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CRAWFORD'S ADVANCE-ME ADE'S CAUTION. 387 main force from being flanked. This charge, ing Round Top on our left, at 5 was first directed toward my lines; but, l, seeing that they were quite strong, five lines

P. M. advanced McCandless's brigade, deep, and well strengthened with rails and by Meade's order, driving back a stones, behind which the men lay, the ene- battery which confronted him withmy changed his mind, and concluded to make the attack on the division of the 2d corps,

out support, and, pushing forward a on my right, where there were but two mile, took 260 prisoners (Georgians), lines. He marched by his right flank, and of Anderson's division, and recoverthen marched to his front. In doing this, the wing apparently did not understand the ing a 12-pounder, three caissons, movement, but kept straight on. The con- 7,000 small arms, and all our woundsequence was, that there was a wide gap between the wing and the main charging |

ed who had fallen in Sickles's repulse, force, which enabled my men on the right, after they had lain 24 hours uncared the brigade of Gen. Stannard, to form im

for within the enemy's lines. It was mediately on the flank of the charging column, while the enemy were subjected manifest that the Rebel force had to an awful fire of artillery in front. It is mainly been withdrawn from this said some few of them laid their hands on our guns. The prisoners state that what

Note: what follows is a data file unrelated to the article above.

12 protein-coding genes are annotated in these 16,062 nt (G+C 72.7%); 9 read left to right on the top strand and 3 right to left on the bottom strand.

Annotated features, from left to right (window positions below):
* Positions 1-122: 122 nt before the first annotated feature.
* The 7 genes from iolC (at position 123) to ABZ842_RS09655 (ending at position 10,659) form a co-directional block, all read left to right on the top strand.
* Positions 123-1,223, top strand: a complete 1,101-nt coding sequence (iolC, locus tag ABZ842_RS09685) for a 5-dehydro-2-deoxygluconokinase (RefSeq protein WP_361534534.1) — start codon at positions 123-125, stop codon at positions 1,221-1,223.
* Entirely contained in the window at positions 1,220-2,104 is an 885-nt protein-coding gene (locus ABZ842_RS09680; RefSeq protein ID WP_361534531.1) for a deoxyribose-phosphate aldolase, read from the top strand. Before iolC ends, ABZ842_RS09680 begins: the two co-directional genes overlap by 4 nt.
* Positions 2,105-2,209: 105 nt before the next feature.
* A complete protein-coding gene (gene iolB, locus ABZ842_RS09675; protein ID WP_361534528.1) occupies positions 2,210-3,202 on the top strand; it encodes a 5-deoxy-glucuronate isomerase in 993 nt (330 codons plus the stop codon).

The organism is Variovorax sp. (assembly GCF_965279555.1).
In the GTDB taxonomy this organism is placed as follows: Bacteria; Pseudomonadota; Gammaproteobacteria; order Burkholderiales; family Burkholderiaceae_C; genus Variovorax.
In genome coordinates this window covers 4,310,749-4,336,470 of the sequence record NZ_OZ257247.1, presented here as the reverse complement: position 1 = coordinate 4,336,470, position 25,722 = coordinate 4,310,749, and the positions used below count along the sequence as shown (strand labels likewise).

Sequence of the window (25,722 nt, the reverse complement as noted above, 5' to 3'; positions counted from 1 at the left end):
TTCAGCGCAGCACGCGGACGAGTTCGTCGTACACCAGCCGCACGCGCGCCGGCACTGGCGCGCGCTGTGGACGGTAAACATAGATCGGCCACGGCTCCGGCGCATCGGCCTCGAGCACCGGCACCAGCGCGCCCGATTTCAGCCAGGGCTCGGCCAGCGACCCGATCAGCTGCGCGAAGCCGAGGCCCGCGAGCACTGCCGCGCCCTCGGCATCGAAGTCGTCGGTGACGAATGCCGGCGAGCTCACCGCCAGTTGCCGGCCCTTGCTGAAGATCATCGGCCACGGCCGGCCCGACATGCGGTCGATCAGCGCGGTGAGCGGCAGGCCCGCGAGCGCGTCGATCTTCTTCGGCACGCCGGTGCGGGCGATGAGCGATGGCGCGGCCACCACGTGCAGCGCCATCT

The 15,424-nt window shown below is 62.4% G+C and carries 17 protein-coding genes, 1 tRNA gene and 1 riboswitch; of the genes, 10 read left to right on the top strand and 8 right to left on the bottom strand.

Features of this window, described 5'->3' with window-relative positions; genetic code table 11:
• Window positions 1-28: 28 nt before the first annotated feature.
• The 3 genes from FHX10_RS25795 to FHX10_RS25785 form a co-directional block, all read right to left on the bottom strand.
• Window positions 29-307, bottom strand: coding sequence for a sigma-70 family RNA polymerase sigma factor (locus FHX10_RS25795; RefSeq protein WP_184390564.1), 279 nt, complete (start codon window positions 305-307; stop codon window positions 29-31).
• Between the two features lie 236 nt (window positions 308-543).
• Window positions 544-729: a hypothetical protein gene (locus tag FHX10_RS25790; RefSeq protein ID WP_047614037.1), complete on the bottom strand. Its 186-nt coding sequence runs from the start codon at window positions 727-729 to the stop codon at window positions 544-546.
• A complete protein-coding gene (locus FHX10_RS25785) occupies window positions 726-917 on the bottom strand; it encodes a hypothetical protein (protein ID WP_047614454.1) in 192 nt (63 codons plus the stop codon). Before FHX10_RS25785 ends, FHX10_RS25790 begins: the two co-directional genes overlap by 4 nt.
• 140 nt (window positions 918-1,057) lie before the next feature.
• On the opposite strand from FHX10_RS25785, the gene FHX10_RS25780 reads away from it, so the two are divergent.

wing to strengthen the grand assault ruined them was Stannard's brigade on their nearer the center, and did not reflank, as they found it impossible to contend

turn; as Crawford held the ground with it in that position; and they drew off, all in a huddle, to get away from it. I sent thus gained without objection. He two regiments to charge them in front at could see no reason why a decided the same time. While this was going on, the enemy were subjected to a terrific artil

advance on this wing of the 5th and lery-fire at short range; and the result was the still comparatively fresh 6th corps that they retreated with frightful loss. might not then have been made with

"Some five minutes after the charge was broken up and they began to retreat, a large

out meeting serious opposition. number of batteries and regiments of infantry reported to me, as I sat on horseback, Gen. Meade has been reproached for orders to repulse the attack. I posted them, with the approval of the corps com

as timid and over-cautious; but it is mander, though they were a little too late to plain that his strategy, though not be of essential service.

daring, was able and wise. Had he “I would state that the wing of the enemy which got astray was also met by part allowed his hot-heads to dash their of Stannard's brigade, which also formed

commands at the outset against the on its flank, and it also retreated. Thus

| Rebel batteries on Seminary ridge, the day was won, and the country saved."